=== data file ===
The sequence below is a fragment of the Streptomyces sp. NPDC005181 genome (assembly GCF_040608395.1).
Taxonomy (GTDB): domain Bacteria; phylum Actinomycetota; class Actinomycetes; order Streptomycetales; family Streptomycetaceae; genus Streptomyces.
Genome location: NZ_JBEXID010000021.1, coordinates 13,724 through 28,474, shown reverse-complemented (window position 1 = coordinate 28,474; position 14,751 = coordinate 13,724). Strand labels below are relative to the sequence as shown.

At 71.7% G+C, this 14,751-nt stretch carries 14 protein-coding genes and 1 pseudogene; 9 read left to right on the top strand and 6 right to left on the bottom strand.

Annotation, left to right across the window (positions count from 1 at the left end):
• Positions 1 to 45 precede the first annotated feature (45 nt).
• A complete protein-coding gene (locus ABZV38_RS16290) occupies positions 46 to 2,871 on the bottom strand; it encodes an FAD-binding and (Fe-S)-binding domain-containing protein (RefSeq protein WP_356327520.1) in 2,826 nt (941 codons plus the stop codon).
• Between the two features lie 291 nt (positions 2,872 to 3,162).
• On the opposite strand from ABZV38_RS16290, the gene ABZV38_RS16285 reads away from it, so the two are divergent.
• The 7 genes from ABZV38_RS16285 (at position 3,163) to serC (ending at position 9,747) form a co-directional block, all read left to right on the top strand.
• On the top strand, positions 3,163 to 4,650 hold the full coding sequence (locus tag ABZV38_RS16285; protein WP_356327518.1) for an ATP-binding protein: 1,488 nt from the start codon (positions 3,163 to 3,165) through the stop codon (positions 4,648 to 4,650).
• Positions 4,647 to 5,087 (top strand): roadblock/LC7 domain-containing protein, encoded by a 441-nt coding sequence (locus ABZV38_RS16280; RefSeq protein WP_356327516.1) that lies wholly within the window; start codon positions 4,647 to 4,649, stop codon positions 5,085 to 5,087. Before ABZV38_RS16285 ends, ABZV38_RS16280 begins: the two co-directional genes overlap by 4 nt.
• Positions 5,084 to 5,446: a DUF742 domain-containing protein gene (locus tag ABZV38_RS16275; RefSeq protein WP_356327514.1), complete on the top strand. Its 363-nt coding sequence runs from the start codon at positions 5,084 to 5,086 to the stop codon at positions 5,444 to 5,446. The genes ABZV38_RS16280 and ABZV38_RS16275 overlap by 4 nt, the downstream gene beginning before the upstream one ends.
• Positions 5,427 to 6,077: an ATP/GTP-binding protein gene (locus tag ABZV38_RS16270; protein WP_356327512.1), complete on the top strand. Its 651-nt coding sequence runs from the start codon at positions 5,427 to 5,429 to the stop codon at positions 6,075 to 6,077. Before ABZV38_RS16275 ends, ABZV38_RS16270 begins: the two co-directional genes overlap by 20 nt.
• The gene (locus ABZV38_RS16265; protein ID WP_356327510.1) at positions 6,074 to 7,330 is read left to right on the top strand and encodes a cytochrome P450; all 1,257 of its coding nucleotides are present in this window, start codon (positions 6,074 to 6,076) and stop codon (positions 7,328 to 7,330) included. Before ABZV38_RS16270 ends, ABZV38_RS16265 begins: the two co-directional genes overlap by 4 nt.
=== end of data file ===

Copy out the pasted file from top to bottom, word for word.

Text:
The sequence below is a fragment of the Streptomyces sp. NPDC005181 genome (assembly GCF_040608395.1).
Taxonomy (GTDB): domain Bacteria; phylum Actinomycetota; class Actinomycetes; order Streptomycetales; family Streptomycetaceae; genus Streptomyces.
Genome location: NZ_JBEXID010000021.1, coordinates 13,724 through 28,474, shown reverse-complemented (window position 1 = coordinate 28,474; position 14,751 = coordinate 13,724). Strand labels below are relative to the sequence as shown.

At 71.7% G+C, this 14,751-nt stretch carries 14 protein-coding genes and 1 pseudogene; 9 read left to right on the top strand and 6 right to left on the bottom strand.

Annotation, left to right across the window (positions count from 1 at the left end):
• Positions 1 to 45 precede the first annotated feature (45 nt).
• A complete protein-coding gene (locus ABZV38_RS16290) occupies positions 46 to 2,871 on the bottom strand; it encodes an FAD-binding and (Fe-S)-binding domain-containing protein (RefSeq protein WP_356327520.1) in 2,826 nt (941 codons plus the stop codon).
• Between the two features lie 291 nt (positions 2,872 to 3,162).
• On the opposite strand from ABZV38_RS16290, the gene ABZV38_RS16285 reads away from it, so the two are divergent.
• The 7 genes from ABZV38_RS16285 (at position 3,163) to serC (ending at position 9,747) form a co-directional block, all read left to right on the top strand.
• On the top strand, positions 3,163 to 4,650 hold the full coding sequence (locus tag ABZV38_RS16285; protein WP_356327518.1) for an ATP-binding protein: 1,488 nt from the start codon (positions 3,163 to 3,165) through the stop codon (positions 4,648 to 4,650).
• Positions 4,647 to 5,087 (top strand): roadblock/LC7 domain-containing protein, encoded by a 441-nt coding sequence (locus ABZV38_RS16280; RefSeq protein WP_356327516.1) that lies wholly within the window; start codon positions 4,647 to 4,649, stop codon positions 5,085 to 5,087. Before ABZV38_RS16285 ends, ABZV38_RS16280 begins: the two co-directional genes overlap by 4 nt.
• Positions 5,084 to 5,446: a DUF742 domain-containing protein gene (locus tag ABZV38_RS16275; RefSeq protein WP_356327514.1), complete on the top strand. Its 363-nt coding sequence runs from the start codon at positions 5,084 to 5,086 to the stop codon at positions 5,444 to 5,446. The genes ABZV38_RS16280 and ABZV38_RS16275 overlap by 4 nt, the downstream gene beginning before the upstream one ends.
• Positions 5,427 to 6,077: an ATP/GTP-binding protein gene (locus tag ABZV38_RS16270; protein WP_356327512.1), complete on the top strand. Its 651-nt coding sequence runs from the start codon at positions 5,427 to 5,429 to the stop codon at positions 6,075 to 6,077. Before ABZV38_RS16275 ends, ABZV38_RS16270 begins: the two co-directional genes overlap by 20 nt.
• The gene (locus ABZV38_RS16265; protein ID WP_356327510.1) at positions 6,074 to 7,330 is read left to right on the top strand and encodes a cytochrome P450; all 1,257 of its coding nucleotides are present in this window, start codon (positions 6,074 to 6,076) and stop codon (positions 7,328 to 7,330) included. Before ABZV38_RS16270 ends, ABZV38_RS16265 begins: the two co-directional genes overlap by 4 nt.